As a manufacturer, your supply chain is critical for your success. If you are not consistently getting the inputs you need on time and in sufficient quantities, it’s going to be difficult for you to meet the expectations of consumers, retailers and distributors. That will not do well for your brand in the long term.
This is why it is crucial that you have a robust plan in place that ensures your supply chain retains relative stability even in challenging circumstances. Here are things you can do to lower the risk of failure.
1. Clear communication with stakeholders
Nobody likes unpleasant surprises. If you notice a negative event affecting your supply chain lurking in the horizon, you are better off informing key stakeholders early. Preparing countermeasures that will blunt the impact is important but it is vital that you let employees, customers, retailers and distributors know what could be coming.
Typically, such incidents are an evolving situation so communication will not be one-off. Therefore, centralise communication for coherence. If it is a large scale and far reaching incident, designate a person to handle the public relations as long as it lasts. Create channels that make it easy for stakeholders to talk to each other and act.
2. Map suppliers and prioritise products
Your ability to keep the supply chain running as per usual depends on making sure your suppliers can drive a steady flow of materials and parts. Establish the nature of your supply chain by identifying and mapping suppliers. Document where each plant your parts come from is located. Determine the importance of each part to your end product and list parts by priority.
Where possible, integrate your own systems with the supplier systems so you can monitor the plant’s state of operations as well as the level of inventory. Also, look out for early warning signs of financial strain among your critical suppliers. This may especially apply for your overseas suppliers, with freight rates going wild in the global supply chain market.
3. Assign common inputs by product priority
When a manufacturer makes multiple products, one or more may share the same input or part. If that input or part is in short supply, you may have to make a judgement call on which product should get the part. Product prioritisation is something you should do before a supply chain disruption occurs as opposed to in the midst of a crisis.
Think about each product’s financial contribution as well as its importance to customers and retailers. Take note of ethical and brand image questions that could be raised if it’s abruptly pulled from the market.
4. Adjust pricing to shape demand
Adjusting pricing to shape market demand is a strategy that can work but is a bit of a gamble. If you have a product whose inputs are in abundant supply, you could lower the price to stimulate demand. On the other hand, raise the price of similar products whose inputs are hamstrung by supply chain challenges.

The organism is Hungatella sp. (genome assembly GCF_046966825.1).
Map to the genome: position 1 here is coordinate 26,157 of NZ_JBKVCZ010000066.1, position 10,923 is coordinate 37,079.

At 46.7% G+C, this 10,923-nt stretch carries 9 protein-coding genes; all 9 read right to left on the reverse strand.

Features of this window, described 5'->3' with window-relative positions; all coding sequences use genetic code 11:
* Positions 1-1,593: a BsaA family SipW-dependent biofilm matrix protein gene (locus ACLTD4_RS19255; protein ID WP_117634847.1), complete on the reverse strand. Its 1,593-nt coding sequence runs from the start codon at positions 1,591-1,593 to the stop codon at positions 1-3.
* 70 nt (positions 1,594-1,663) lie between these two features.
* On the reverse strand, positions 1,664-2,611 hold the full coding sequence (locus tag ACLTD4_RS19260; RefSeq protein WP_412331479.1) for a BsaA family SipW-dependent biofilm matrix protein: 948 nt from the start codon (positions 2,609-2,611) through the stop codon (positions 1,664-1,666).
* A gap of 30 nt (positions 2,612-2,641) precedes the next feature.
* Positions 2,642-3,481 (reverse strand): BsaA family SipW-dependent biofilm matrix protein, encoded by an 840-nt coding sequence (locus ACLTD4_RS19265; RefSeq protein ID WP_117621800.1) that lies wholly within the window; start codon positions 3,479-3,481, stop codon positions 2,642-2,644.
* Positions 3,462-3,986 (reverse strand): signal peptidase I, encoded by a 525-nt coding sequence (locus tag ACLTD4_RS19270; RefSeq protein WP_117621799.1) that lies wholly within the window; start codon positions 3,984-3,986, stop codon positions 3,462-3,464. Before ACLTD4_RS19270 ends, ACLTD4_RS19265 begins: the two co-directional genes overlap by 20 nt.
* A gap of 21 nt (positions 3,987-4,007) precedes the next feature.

You have to do this adjustment in a way that does not come across as profiteering during a crisis as that could be damaging to your brand.
5. Switch to products with assured availability of inputs
Widespread disruption of global supply chains as was the case with COVID-19 may require you reevaluate product composition depending on input availability. Be more flexible about your product offering.
Flexibility could involve getting rid of a non-core component if the inputs are not readily available. You may decide to tweak the product design to accomodate the shortage as you wait for the crisis to blow over and normal supply to resume.
6. Order locally
There’s never been a time that supply chains have been as international and complex as they are today. Before your favourite car rolls out of the factory, the individual parts may originate from more than a dozen countries. While global supply chains allow manufacturers access to the best inputs at competitive prices, they are more prone to debilitating disruption.
Source as much of your inputs locally as you can. This has proximity advantages and fewer geographical barriers than you would encounter sourcing overseas. It may cost more per input but the gap may not be as large when you factor transportation costs.
7. Have alternative suppliers for redundancy
You do not control what happens at your suppliers’ premises. They are autonomous entities. A supplier’s production site could be struck by disasters such as flooding, earthquakes and fires. When that happens, you need to have supplier redundancy in place.
For each supplier, find out if there is another supplier of the same part that you could work with in times of crisis affecting the primary supplier. These alternate suppliers may also come in handy when a surge in consumer demand exceeds production capacity of your primary supplier.
If there is one thing that the COVID-19 pandemic demonstrated is that there is no such thing as a fail-proof supply chain. Yes, such global-scale disruption is extremely rare. Still, manufacturers must constantly think about how they can make their supply chain less likely to dry up from a disruption.
Delays and shortages are certain to occur at some point. Developing a strategy to contain this is vital.